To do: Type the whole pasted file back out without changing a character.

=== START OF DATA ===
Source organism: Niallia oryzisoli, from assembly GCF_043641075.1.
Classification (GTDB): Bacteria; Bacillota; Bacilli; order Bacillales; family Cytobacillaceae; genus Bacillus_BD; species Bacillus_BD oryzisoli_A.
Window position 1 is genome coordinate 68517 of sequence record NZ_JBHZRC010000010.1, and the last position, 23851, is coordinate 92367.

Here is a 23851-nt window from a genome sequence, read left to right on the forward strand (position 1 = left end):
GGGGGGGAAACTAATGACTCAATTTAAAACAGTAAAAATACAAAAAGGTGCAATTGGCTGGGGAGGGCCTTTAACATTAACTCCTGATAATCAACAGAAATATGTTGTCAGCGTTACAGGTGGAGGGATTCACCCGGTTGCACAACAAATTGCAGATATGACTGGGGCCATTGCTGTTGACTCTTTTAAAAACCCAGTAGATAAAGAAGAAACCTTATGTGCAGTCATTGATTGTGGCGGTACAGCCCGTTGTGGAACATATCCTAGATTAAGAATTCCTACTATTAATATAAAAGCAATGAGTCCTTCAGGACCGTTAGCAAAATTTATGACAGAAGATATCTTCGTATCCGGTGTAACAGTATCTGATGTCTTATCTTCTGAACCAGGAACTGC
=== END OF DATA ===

Source organism: Niallia oryzisoli, from assembly GCF_043641075.1.
Classification (GTDB): Bacteria; Bacillota; Bacilli; order Bacillales; family Cytobacillaceae; genus Bacillus_BD; species Bacillus_BD oryzisoli_A.
Window position 1 is genome coordinate 68517 of sequence record NZ_JBHZRC010000010.1, and the last position, 23851, is coordinate 92367.

Here is a 23851-nt window from a genome sequence, read left to right on the forward strand (position 1 = left end):
GGGGGGGAAACTAATGACTCAATTTAAAACAGTAAAAATACAAAAAGGTGCAATTGGCTGGGGAGGGCCTTTAACATTAACTCCTGATAATCAACAGAAATATGTTGTCAGCGTTACAGGTGGAGGGATTCACCCGGTTGCACAACAAATTGCAGATATGACTGGGGCCATTGCTGTTGACTCTTTTAAAAACCCAGTAGATAAAGAAGAAACCTTATGTGCAGTCATTGATTGTGGCGGTACAGCCCGTTGTGGAACATATCCTAGATTAAGAATTCCTACTATTAATATAAAAGCAATGAGTCCTTCAGGACCGTTAGCAAAATTTATGACAGAAGATATCTTCGTATCCGGTGTAACAGTATCTGATGTCTTATCTTCTGAACCAGGAACTGC